Stem cell therapy in Alzheimer's disease: possible benefits and limiting drawbacks

Mol Biol Rep. 2019 Feb;46(1):1425-1446. doi: 10.1007/s11033-018-4499-7. Epub 2018 Dec 18.


Alzheimer's disease (AD) is the sixth leading cause of death globally and the main reason for dementia in elderly people. AD is a long-term and progressive neurodegenerative disorder that steadily worsens memory and communicating skills eventually leads to a disabled person of performing simple daily tasks. Unfortunately, numerous clinical trials exploring new therapeutic drugs have encountered disappointing outcomes in terms of improved cognitive performance since they are not capable of halting or stimulating the regeneration of already-damaged neural cells, and merely provide symptomatic relief. Therefore, a deeper understanding of the mechanism of action of stem cell may contribute to the development of novel and effective therapies. The revolutionary discovery of stem cells has cast a new hope for the development of disease-modifying treatments for AD, in terms of their potency in the replenishment of lost cells via differentiating towards specific lineages, stimulating in situ neurogenesis, and delivering the therapeutic agents to the brain. Herein, firstly, we explore the pathophysiology of AD. Next, we summarize the most recent preclinical stem cell reports designed for AD treatment, their benefits and outcomes according to cell type. We briefly review relevant clinical trials and their potential clinical applications in order to find a unique solution to effectively relieve the patients' pain.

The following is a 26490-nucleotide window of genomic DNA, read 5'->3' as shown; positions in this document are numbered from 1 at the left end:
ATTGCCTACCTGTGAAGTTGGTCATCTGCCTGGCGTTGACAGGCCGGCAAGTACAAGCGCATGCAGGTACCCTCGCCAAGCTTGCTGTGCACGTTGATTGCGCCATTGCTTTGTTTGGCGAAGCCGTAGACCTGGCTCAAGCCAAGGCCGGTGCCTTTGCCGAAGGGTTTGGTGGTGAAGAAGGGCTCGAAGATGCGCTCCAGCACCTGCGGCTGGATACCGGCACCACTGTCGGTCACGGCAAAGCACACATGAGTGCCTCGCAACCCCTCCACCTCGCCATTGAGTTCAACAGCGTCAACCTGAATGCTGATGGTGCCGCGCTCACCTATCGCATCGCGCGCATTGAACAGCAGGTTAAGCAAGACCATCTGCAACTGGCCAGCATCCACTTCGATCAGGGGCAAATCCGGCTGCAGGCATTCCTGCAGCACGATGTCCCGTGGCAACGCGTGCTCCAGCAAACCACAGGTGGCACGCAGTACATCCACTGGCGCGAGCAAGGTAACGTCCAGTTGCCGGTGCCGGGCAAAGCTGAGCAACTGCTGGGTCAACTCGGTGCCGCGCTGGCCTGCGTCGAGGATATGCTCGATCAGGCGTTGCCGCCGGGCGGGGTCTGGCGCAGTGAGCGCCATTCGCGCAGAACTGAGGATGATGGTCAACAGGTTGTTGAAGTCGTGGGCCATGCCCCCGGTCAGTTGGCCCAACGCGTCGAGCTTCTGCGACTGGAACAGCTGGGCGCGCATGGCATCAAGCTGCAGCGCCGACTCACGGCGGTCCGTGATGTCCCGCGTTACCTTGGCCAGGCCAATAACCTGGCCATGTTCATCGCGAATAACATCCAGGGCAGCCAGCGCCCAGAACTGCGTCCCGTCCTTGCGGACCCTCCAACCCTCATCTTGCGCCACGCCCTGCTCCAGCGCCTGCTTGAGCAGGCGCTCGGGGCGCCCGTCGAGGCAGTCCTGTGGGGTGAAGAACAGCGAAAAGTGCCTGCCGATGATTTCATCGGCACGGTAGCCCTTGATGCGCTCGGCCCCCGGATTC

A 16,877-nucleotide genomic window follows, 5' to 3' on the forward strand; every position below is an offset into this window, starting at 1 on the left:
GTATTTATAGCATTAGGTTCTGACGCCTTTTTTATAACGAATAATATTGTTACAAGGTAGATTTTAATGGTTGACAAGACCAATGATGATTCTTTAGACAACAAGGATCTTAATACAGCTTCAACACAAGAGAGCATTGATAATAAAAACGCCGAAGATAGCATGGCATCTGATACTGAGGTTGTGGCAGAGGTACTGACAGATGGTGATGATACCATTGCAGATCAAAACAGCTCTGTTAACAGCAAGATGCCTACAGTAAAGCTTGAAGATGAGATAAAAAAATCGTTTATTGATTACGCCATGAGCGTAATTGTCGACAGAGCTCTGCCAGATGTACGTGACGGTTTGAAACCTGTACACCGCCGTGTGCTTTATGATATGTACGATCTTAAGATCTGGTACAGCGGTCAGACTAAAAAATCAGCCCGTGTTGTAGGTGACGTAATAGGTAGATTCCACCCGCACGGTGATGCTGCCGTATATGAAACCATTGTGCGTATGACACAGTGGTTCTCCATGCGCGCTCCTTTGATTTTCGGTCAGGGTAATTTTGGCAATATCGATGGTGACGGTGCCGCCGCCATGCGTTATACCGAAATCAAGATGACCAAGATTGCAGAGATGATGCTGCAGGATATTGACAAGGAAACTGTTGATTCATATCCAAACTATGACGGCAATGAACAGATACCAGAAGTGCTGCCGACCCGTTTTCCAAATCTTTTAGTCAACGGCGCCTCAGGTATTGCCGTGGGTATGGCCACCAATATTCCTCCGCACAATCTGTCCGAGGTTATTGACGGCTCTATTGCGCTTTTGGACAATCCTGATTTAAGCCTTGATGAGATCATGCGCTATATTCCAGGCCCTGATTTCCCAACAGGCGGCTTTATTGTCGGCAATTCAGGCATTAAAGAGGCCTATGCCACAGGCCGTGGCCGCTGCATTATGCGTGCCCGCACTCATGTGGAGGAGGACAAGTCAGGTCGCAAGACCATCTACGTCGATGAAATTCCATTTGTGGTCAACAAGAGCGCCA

Keywords: Alzheimer’s disease; Neurodegenerative disorders; Stem cell therapy.

Publication types

  • Review

MeSH terms

  • Alzheimer Disease / pathology
  • Alzheimer Disease / therapy*
  • Animals
  • Biocompatible Materials / pharmacology
  • Clinical Trials as Topic
  • Humans
  • Stem Cell Transplantation*
  • Stem Cells / cytology


  • Biocompatible Materials